In Sikhism By Daljit Singh, I.A.S. (Rtd.)
(Courtesy: The Sikh Review, Calcutta)
THIS is in reference to Dr. Cole’s book: Sikhism and its Indian Context. The book is interspersed with a number of unfounded conjectures and inaccuracies and if one was to comment on all of them one would have to write a small volume. But! Mention only two assertions of Dr. Cole, first one is the statement that Sikh militancy was the result of Jat infiltration among the Sikhs and not really the result of a decision by the Gurus. The suggestion was first given shape by Dr. Macleod. At best, it was a wild conjecture because Macleod gave no facts to substantiate his theory or to show that Jats formed a majority of the Sikhs at the time of the martyrdom of the Fifth Guru. Prof. Jagjit Singh in his paper that appeared in the Journal of Sikh Studies, Guru Nanak Dev. University, Amritsar, examined piece by piece and argument by argument the Jat theory and showed that not only was there no basis for Macleod’s conjecture but all available facts pointed to the contrary. In 1981, Jagjit Singh brought out his book, The Sikh Revolution. Therein also be demolished MacLeod’s Jat theory. In Jagjit Singh’s book Perspectives
On Sikh Studies, one of his essays covers a discussion of this subject. He has given what Professor Harbans Singh of Punjabi University calls a coup de grace to MacLeod’s Jat Theory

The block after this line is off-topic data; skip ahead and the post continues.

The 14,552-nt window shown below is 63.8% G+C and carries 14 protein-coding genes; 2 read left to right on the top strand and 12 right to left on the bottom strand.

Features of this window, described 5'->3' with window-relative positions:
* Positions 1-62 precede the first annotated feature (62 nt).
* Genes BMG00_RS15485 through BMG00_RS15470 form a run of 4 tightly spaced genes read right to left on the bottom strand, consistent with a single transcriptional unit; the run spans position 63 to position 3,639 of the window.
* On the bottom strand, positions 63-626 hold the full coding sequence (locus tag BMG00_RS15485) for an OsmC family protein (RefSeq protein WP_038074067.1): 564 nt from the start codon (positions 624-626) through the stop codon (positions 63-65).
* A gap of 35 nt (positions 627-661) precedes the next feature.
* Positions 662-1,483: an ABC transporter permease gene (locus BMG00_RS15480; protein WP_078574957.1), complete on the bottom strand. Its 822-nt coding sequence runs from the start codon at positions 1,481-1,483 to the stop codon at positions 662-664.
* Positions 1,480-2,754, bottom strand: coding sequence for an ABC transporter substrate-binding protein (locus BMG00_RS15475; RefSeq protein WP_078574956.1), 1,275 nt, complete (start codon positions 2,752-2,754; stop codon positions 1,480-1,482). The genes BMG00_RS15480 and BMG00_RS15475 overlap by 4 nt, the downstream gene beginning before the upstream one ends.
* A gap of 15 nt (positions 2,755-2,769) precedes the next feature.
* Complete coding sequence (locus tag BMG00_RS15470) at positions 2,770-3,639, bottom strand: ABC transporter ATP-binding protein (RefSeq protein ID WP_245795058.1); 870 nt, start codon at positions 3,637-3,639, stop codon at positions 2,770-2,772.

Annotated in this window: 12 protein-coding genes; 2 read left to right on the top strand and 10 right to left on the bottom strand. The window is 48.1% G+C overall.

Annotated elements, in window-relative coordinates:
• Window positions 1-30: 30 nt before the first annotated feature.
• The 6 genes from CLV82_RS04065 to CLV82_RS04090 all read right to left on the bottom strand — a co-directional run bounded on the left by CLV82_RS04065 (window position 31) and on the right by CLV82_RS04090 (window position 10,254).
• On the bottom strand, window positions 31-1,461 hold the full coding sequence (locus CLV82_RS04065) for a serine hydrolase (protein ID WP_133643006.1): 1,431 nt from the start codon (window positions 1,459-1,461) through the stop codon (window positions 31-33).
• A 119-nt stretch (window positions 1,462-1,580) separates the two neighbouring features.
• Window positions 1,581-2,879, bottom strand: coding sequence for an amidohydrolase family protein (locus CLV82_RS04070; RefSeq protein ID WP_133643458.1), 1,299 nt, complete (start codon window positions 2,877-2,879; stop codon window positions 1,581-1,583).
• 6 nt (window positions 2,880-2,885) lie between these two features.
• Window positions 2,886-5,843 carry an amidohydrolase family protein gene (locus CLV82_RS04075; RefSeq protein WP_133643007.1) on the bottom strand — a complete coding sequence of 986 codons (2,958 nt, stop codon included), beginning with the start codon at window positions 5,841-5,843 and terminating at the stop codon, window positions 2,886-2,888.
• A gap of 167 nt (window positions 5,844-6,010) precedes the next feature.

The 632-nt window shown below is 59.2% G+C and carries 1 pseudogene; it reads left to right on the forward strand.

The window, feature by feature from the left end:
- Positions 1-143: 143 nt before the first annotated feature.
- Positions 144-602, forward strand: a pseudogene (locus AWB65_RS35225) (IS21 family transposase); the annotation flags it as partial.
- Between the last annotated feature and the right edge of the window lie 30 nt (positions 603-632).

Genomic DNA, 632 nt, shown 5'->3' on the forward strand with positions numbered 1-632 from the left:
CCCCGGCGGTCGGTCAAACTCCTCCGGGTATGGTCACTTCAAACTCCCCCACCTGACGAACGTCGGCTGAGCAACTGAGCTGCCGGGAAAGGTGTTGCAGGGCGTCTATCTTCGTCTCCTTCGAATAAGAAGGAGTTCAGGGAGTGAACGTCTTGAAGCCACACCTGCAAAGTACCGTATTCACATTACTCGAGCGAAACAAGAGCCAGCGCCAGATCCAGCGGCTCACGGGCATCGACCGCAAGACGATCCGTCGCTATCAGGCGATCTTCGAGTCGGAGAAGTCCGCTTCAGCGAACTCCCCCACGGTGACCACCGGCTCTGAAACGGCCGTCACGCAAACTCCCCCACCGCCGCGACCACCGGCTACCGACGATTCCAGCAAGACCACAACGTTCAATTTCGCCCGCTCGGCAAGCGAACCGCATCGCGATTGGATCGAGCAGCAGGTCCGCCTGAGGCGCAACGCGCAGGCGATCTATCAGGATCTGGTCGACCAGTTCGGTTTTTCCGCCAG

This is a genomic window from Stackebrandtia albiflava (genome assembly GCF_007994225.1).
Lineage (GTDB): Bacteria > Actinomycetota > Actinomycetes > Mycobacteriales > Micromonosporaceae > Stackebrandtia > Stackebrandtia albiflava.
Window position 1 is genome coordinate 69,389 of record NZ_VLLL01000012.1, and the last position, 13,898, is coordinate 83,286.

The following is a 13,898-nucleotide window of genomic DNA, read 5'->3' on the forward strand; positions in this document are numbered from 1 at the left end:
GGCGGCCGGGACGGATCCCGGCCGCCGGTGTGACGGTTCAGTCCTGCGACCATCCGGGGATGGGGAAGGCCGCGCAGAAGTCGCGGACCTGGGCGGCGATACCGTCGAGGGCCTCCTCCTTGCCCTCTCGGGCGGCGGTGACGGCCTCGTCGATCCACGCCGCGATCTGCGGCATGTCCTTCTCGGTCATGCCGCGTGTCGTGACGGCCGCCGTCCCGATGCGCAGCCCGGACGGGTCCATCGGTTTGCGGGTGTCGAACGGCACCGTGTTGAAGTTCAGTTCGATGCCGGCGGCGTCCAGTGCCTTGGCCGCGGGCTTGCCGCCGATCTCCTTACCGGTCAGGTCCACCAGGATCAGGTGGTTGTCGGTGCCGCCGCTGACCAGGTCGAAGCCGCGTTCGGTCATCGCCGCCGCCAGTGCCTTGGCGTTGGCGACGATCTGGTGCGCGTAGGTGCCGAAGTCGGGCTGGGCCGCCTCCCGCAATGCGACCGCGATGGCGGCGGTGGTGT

It is indeed unfortunate that on grounds even scantier than those given by MacLeod and in complete black out of the contemporary literature on the point, Dr. Cole has chosen to reassert the Jat Theory. Fair scholarship required, as was done by Jagiit Singh in regard to statements of MacLeod, which the former’s arguments should have been stated and controverted. It is not easy to believe that a scholar like Dr. Cole was unaware of a methodical and factual paper opposing MacLeod’s views. There are grounds to suggest that Cole was fully conscious of it, but chose not to refer to it both in his book and its bibliography. May be, Dr. Cole’s reason for ignoring it is his belief that opposition to MacLeod’s Jat Theory came mostly from non Jats. The fact is that the chief meaningful and detailed discussion against the Jat Theory is by Jagjit Singh who himself comes from the Jat stock. And Dr. Cole has actually reviewed his booked, The Sikh Revolution, in which the relevant paper and other materials appear.
Apart from repeating MacLeod’s conjectures about the role of Jats, the only new argument induced by Dr. Cole is that during the minority of the Sixth Guru, it was very likely that a regency council, with powerful Jats as its Members, was responsible for conducting the affairs of the Panth. Like MacLeod’s assertions, this conjecture, too, has no basis in fact or in any historical writing. Dr. Cole could not be unaware that the most respected Jat, Bhai Budha, who performed the installation ceremony of the Sixth Guru, actually remonstrated with the Guru to give up his martial activities.
The second conjecture made by Dr. Cole is: “Perhaps there is some truth in the suggestion that Bhai Gurdas aspired to the position of Guru and that his remarks contain some trace of jealousy” (page 253). Here again we are not aware of any contemporary or recent writing making this suggestion. May be, the suggestion is by Dr. Cole himself. Students of Sikhism are well aware of the role and status of Bhai Gurdas in Sikh history hence on this point the less said the better.